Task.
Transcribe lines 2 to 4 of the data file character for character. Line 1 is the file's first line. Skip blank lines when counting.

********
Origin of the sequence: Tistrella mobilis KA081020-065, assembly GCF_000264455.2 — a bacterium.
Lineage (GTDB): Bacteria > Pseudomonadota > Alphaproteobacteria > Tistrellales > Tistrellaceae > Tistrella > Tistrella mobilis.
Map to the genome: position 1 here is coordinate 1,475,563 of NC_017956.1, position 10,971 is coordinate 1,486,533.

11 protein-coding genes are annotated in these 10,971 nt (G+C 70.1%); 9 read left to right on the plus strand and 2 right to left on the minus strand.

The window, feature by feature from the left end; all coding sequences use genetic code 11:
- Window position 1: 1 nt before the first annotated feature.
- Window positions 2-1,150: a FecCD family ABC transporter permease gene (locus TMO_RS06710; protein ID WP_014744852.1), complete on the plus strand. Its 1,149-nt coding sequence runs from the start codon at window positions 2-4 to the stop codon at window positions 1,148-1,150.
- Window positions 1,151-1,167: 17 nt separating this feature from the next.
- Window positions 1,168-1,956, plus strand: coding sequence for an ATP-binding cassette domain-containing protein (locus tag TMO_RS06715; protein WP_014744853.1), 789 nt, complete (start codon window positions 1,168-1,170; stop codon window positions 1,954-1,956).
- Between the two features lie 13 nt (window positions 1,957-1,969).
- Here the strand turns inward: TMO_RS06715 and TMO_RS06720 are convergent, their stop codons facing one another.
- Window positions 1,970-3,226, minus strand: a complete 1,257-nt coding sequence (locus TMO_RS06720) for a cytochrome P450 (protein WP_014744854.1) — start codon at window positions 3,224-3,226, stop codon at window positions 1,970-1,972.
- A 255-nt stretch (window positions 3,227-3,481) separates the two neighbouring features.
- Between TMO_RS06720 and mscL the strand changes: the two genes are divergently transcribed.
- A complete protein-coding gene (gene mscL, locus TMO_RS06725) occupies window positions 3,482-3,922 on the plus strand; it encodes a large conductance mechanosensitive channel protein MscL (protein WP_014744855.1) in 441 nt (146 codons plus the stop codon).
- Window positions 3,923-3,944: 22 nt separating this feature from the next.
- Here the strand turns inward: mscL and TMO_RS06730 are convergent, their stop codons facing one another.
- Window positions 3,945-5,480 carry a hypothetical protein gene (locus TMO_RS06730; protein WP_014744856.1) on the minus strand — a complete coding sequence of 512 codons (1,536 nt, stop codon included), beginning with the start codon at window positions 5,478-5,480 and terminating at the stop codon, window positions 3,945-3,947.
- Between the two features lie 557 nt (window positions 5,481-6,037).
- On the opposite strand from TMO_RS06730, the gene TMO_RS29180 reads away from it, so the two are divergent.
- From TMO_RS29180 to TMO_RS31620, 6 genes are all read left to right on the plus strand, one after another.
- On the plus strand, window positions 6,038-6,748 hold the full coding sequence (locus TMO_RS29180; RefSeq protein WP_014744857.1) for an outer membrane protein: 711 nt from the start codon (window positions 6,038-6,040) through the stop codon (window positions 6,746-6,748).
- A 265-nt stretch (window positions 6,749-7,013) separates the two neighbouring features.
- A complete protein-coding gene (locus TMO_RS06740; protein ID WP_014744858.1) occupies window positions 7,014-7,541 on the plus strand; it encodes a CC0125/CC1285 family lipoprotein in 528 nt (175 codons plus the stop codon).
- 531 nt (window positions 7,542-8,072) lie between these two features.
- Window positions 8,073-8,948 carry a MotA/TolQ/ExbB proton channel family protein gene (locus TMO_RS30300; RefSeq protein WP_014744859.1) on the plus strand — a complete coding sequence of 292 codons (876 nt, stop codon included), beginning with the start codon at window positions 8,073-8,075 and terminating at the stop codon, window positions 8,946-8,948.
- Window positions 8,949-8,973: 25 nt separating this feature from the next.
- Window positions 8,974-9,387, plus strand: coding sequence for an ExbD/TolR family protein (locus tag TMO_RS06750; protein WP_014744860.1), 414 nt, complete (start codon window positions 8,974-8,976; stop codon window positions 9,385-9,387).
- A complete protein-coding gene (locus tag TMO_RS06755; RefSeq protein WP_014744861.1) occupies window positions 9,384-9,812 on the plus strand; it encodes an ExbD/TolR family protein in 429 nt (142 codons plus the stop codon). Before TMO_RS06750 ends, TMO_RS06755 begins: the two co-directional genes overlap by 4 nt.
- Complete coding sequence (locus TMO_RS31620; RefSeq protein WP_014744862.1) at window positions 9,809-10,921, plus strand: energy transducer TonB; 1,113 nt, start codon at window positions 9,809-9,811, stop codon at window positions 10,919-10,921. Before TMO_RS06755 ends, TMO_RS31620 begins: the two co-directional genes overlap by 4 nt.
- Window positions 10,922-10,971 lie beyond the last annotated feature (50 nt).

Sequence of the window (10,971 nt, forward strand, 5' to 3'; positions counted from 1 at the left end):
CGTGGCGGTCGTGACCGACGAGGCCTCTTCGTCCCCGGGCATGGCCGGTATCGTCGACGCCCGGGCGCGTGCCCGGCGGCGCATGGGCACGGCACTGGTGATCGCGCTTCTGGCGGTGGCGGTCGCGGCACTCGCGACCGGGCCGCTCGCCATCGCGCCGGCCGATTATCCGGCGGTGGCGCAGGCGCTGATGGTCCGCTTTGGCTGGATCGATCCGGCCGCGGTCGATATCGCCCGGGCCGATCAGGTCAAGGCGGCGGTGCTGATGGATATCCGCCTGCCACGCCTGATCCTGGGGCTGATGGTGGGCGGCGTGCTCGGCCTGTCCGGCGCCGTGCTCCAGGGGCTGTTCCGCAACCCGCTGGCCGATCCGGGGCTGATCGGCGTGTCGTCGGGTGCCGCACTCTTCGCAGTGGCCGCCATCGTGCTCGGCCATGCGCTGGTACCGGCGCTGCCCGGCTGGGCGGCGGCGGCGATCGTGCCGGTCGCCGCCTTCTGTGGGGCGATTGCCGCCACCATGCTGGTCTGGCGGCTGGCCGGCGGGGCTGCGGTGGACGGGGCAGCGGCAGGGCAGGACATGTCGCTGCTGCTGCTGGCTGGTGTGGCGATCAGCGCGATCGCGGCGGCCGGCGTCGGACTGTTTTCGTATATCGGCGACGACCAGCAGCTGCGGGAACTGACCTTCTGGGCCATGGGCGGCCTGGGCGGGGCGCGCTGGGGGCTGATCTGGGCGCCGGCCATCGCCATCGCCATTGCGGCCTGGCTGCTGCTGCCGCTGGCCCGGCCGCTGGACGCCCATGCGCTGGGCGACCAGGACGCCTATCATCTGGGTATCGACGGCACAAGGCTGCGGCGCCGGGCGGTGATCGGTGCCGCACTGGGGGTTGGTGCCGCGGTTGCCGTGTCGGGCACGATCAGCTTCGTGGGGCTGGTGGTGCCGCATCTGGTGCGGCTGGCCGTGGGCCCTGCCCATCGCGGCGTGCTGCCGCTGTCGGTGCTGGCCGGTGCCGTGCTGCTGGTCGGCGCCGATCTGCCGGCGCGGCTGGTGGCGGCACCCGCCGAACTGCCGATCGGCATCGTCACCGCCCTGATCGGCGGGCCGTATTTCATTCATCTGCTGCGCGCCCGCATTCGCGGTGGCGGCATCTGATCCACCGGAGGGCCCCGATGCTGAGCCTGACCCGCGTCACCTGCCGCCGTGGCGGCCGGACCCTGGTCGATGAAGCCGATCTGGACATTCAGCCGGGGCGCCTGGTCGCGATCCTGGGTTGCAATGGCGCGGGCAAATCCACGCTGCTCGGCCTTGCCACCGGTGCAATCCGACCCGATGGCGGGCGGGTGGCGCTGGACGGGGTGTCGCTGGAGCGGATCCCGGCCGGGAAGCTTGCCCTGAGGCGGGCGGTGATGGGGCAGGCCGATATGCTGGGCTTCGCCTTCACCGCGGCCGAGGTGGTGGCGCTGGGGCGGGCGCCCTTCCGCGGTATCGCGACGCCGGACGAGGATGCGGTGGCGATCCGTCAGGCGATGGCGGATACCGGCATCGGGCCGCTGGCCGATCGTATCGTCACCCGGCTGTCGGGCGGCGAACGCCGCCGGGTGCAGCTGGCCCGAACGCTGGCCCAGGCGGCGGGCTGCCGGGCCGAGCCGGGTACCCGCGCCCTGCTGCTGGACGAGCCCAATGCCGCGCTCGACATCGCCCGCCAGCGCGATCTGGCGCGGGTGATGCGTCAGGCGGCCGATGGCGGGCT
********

Lineage (GTDB): Bacteria > Pseudomonadota > Alphaproteobacteria > Tistrellales > Tistrellaceae > Tistrella > Tistrella mobilis.
Map to the genome: position 1 here is coordinate 1,475,563 of NC_017956.1, position 10,971 is coordinate 1,486,533.

11 protein-coding genes are annotated in these 10,971 nt (G+C 70.1%); 9 read left to right on the plus strand and 2 right to left on the minus strand.